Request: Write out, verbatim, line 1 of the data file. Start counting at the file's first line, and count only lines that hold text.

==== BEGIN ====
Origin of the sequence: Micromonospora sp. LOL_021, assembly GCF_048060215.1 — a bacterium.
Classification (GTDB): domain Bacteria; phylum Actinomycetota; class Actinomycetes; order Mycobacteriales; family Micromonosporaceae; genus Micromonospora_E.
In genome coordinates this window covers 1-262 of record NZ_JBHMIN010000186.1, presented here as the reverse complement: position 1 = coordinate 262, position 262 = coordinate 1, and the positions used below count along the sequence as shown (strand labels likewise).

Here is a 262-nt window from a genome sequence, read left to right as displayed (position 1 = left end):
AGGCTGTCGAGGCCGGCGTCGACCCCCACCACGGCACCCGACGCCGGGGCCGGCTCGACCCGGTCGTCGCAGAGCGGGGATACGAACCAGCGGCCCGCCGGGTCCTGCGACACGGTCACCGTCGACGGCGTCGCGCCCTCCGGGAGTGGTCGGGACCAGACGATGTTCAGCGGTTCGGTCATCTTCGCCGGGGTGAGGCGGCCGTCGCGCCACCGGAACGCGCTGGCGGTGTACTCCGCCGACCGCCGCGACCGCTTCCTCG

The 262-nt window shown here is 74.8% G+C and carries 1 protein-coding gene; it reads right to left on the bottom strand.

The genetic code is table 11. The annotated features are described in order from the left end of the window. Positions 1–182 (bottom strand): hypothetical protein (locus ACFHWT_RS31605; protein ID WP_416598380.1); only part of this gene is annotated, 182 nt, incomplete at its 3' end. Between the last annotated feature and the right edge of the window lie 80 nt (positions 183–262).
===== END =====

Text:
Origin of the sequence: Micromonospora sp. LOL_021, assembly GCF_048060215.1 — a bacterium.